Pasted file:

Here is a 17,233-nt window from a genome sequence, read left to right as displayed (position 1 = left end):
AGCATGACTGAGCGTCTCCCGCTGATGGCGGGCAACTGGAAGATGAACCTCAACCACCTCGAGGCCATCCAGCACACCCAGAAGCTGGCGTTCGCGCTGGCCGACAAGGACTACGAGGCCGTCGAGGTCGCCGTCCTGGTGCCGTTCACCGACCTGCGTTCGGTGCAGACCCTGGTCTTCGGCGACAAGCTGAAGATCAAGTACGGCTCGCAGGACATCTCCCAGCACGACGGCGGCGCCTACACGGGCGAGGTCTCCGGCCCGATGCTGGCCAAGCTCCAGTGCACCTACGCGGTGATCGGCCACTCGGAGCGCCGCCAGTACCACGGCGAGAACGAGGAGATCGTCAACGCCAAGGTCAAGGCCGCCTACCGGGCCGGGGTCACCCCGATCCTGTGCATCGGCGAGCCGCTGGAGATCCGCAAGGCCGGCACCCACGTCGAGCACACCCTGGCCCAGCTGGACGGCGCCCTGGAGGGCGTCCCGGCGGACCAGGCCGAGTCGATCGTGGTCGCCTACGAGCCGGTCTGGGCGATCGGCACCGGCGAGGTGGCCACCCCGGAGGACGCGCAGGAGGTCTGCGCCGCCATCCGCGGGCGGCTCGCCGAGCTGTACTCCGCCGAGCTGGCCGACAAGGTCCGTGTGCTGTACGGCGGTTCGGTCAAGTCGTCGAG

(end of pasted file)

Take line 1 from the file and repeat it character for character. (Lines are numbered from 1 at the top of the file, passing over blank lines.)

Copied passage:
Here is a 17,233-nt window from a genome sequence, read left to right as displayed (position 1 = left end):